I would not care to be answering the phones at city hall or at the homes of our alders as this unfolds across Madison. I suspect residents will consider this bus problem of a greater magnitude than a mere “stain”.

Wisconsin GOP Assemblyman Rob Brooks vs. GOP Talking Point About Personal Responsibility

Many readers of this little site on the internet highway (a term that now sounds old-fashioned and dated) will recall when the Republican Party continually lectured about personal responsibility (a talking point that now also sounds old-fashioned and dated). If we are silent for just a few seconds, we can almost hear President Reagan talk about how leaving people alone so as to rise with their own abilities was the path the nation needed to take.  America just needed to unleash the notion of personal responsibility.

The words and tone from Reagan came to mind as I read the news report about Wisconsin State Assemblyman Rob Brooks and the bar he owns in Saukville.

Police in Wisconsin say the fentanyl-laced drugs that killed one person and caused three more to overdose in a village north of Milwaukee were bought at a state lawmaker’s tavern that has been the subject of multiple calls to police in recent years.

Republican Rep. Rob Brooks has owned the Railroad Station in Saukville since 2007 and said he was aware of issues with drugs at the bar shortly after purchasing it but thought they had been addressed.

Brooks has not reached out to the family or responded to their calls and did not publicly comment on the recent death or answer questions about the bar until Thursday.

“It ticks me off. It seems like he doesn’t care, like he doesn’t care about the community,” Joe Hamilton said on Wednesday.

When asked about other incidents police have responded to at the Railroad Station, Brooks said, “We’re a bar, and there is alcohol served.”

I was taken aback by Brooks’ cavalier tone about the problems at the bar that he has owned and operated for 16 years.  The level of irresponsibility and unaccountability runs counter to the rhetoric that comes from his party about how there need to be fewer regulations and rules for businesses to follow.  Equally troubling are the GOP talking points on the one hand about why law and order must be maintained and respected when facts clearly demonstrate on the other hand there is an obvious problem with criminal activity taking place inside the bar. When police are overburdened with too many social ills which they need to contend with, it is concerning that they need to be called repeatedly to an establishment run by a state representative.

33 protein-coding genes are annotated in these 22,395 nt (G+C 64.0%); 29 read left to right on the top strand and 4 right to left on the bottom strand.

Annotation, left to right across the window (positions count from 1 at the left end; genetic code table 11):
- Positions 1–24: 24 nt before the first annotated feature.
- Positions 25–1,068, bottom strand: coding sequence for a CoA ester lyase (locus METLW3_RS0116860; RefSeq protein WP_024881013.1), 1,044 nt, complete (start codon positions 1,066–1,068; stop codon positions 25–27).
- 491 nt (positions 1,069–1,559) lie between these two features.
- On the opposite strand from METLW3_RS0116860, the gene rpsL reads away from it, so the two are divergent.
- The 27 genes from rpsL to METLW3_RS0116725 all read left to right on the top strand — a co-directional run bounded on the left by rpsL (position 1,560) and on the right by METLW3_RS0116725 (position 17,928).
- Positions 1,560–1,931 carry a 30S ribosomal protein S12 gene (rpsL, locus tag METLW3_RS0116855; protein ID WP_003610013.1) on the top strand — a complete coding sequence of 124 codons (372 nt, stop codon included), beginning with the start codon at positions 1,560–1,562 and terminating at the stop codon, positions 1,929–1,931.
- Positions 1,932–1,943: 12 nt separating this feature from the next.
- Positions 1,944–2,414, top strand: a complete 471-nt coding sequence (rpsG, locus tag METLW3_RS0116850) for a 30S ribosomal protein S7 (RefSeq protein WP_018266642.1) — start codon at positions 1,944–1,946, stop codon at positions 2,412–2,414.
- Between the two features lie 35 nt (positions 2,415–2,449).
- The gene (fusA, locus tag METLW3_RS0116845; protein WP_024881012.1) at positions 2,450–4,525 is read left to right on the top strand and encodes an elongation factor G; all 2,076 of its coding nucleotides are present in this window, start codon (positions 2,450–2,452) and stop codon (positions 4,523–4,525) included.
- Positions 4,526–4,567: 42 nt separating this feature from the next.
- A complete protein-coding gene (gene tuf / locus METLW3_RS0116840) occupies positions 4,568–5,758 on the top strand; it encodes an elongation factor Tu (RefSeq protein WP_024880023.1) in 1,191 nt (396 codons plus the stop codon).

“We’re a bar, and there is alcohol served.”

Brook’s words really struck me as a cop-out (pardon the bad pun) as it totally undercuts the GOP push about personal responsibility. What he said was there can be no personal responsibility. How can he be held responsible, after all, there was alcohol being served?  That sounds like examples used by Reagan and his fellow pols when talking about why there was always a reason given by people for something bad happening.  Socio-economic reasons were responsible for inner city crime, or a lack of birth control was the reason for teenage pregnancies.  How can Brooks be responsible, after all, alcohol was being served?

Political rhetoric is cheap. What matters, of course, is the behavior of any politician both in terms of keeping campaign promises and living in accordance with the values the majority of one’s constituents believe are essential to have if holding office.

Back To Blogging After Memorial Day Weekend